Do you need to be wary about using social media in the classroom? Probably, but we argue that this should not be an impediment. You will ignore social media in the classroom at your peril. If you aren’t going to teach your students to communicate online, then they will do it themselves in their own way without valuable guidance from you. Is this desirable? No!
Social media is another tool that you can use to make your classroom more engaging, relevant and culturally diverse – making learning irresistibly engaging, attractive, seductive, pervasive and sophisticated for all.
There is plenty of evidence to demonstrate that teaching with Twitter creates a classroom of emboldened students. Students who are not outspoken in class seem to love the chance to make their voices heard without having to actually speak. Twitter encourages questions that may have never been asked by students who would not dare to ask them – a fantastic opportunity to change the dynamics of the classroom and engage many more students in personal and meaningful learning.
Social media is a common sense way to keep parents informed. Schools are always looking for ways to bring parents into the classroom and to include them in their child’s learning. This is not an easy task to achieve as parents are time poor and have plenty of other things to do. But believe us, parents are very interested in how things are progressing. Newsletters are fine but a bit impersonal and frankly “old hat”. Set up a blog,get some discipline going in posting to it, get the parents engaged in commenting on your posts and the sooner you know it you will have built another dimension into your teaching, and you, your students and their parents will be the richer for it. Quick, easy, interactive feedback is gold to a dedicated teacher.
School projects have grown a new life and brought new meaning because of social media. Kids can now create projects that are polished, vibrant, dynamic, interactive, and their learning shared with the world. Facebook is so much more than vapid status updates. Take for example a Facebook project where your students use Facebook to follow politicians. If your class is studying the current election, using Facebook to follow politicians on the local, state, and national scale brings a reality and authenticity to the lesson that far surpasses how you might have otherwise tackled the topic. You can even ask students to interact with the candidates, posting questions and getting feedback.
Pinning with Pinterest! This is an easy medium for your students to share likes and interests by posting or “pinning” to their own or others’ boards, images and videos usually with a common theme. This is a perfect way for them to dig deep, focus, explore, grow and refine an interest. This is the stuff of forming and feeding life-long passions and hobbies. This social network has a visual orientation which attracts another type of learner. It is very much focused on the concept of a person’s lifestyle, allowing one to share tastes and interests with others and discovering those of likeminded people – quite a social and sophisticated learning experience for your students wouldn’t you agree?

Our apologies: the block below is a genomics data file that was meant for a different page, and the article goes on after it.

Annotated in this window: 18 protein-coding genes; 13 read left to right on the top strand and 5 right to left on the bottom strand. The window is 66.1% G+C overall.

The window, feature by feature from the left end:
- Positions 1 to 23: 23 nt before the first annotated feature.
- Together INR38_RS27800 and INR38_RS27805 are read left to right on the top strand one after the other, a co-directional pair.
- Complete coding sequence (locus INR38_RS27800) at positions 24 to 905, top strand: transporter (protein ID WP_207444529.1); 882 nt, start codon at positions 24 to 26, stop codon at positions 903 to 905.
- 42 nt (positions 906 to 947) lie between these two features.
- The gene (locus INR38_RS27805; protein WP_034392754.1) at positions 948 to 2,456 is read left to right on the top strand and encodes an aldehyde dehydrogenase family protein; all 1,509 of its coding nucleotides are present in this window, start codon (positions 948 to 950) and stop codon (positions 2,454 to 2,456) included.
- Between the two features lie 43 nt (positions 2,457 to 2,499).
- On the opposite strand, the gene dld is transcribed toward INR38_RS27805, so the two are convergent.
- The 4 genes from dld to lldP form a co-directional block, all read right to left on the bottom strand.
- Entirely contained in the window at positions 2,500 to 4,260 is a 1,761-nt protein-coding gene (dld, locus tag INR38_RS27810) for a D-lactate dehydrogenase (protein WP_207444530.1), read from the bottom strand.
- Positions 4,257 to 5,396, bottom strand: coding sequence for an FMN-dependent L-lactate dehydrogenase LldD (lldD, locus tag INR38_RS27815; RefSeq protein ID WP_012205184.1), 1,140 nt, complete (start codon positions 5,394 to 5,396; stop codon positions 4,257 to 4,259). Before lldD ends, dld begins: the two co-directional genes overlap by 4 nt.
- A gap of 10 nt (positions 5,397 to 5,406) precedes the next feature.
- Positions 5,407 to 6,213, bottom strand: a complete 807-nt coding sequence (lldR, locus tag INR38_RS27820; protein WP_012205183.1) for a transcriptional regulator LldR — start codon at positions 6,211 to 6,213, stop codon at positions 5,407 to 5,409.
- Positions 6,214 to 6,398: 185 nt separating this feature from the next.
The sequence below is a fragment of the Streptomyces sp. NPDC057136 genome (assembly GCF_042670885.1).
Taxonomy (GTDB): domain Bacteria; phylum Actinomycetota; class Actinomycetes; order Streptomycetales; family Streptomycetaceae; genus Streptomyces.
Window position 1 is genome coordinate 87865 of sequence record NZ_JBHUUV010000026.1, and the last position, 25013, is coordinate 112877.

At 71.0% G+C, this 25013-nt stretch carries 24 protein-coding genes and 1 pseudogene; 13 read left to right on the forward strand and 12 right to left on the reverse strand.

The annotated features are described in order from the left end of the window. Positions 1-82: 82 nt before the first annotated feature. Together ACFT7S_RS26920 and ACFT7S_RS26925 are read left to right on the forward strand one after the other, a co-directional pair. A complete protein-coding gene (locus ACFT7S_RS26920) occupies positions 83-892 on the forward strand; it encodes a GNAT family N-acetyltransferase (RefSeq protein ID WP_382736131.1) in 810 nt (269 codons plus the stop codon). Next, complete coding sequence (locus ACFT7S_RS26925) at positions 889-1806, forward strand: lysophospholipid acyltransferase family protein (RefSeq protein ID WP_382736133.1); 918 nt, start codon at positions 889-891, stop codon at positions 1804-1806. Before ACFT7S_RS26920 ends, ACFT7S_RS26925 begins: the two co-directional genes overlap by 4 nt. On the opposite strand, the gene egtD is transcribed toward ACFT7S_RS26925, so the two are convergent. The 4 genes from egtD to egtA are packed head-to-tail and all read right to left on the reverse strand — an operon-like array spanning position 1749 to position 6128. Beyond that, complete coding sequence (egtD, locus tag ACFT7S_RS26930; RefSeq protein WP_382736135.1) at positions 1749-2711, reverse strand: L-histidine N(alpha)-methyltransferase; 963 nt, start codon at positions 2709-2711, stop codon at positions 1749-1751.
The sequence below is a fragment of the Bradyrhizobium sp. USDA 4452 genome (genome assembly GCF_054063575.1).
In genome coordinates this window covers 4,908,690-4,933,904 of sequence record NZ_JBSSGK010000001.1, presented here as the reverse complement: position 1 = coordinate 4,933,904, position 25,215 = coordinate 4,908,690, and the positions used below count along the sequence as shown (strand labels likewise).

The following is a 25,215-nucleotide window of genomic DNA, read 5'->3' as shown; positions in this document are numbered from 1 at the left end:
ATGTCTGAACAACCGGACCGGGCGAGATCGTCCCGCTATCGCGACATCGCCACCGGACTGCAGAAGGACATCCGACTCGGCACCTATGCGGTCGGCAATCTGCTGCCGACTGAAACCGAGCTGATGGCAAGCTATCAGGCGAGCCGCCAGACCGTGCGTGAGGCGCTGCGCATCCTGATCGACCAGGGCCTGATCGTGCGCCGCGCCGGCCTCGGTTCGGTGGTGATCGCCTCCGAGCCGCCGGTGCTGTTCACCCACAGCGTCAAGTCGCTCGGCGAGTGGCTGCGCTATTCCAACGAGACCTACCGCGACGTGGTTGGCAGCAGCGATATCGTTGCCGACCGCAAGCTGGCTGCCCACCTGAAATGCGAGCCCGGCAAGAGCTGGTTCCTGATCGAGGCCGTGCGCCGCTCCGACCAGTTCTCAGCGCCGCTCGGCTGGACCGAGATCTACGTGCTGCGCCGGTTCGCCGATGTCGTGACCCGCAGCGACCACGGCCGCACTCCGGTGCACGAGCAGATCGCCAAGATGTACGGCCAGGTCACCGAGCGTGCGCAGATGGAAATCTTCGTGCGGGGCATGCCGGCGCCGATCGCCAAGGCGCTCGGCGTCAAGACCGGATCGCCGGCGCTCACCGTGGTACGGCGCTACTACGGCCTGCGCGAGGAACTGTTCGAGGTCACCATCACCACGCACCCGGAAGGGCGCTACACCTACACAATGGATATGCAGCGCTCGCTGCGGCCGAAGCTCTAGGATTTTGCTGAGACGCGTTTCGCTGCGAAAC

With Google Hangouts kids communicate by video. Up to 10 people at one time can “hangout” in a virtual room. The experience can be as simple or as complex as needed by the task. All your students need is a Google account. Great for connecting classrooms. Imagine a group of primary students spread across different countries participating in a weekly book club meeting, to discuss the book that has been assigned for reading. This is a powerful opportunity for students to understand different cultural perspectives and build tolerance for difference in a world that surely needs it.
Emboldened students, greater parental participation, real authentic learning, awareness of passions and lifestyles and cultural perspective and tolerance – this is what social media offers!
What precautions do you need to take?
These examples of social media in action in the classroom are exciting, inspirational and have great educational potential. Let’s now turn to the things that should happen or should never happen!
When teaching with social media you will want to be confident that you have the privacy issues sorted. Train your students to check all privacy settings and have them articulate the implications of setting privacy settings in the way that they have chosen.
Also pay attention to assisting students to:
- Manage their passwords
- Always assume that everyone in the world will be able to see what they write even if the site limits their posts to friends exclusively – it is important that that they understand this standard for posting
- Be vigilant about cyber imposters
- Be responsible global citizens.
K-12 Digital Classroom Practice Conference
The K-12 Digital Classroom Practice Conference provides a fantastic opportunity to explore the digital technology terrain suitable for using in your teaching in your classroom, including using social media. You have an amazing choice!
If you are just getting started in teaching seriously with digital technology, or you have considerable expertise, you will walk away from this conference with great ideas to take up in your teaching.
A special feature of the conference is the spotlight on social media: the good; the bad; the must dos; and the never do!
The social media up for discussion include: Twitter, Facebook, Instagram, Flickr, Pinterest, Google Hangouts, Edmodo, Blogs and Wikis, LinkedIn, Padlet, Voicethread, Podcasts.
Learn about using social media in your teaching, and be ready to share what you know.
Register for the K-12 Digital Classroom Practice Conferencenow at: www.ereg.me/k12dcp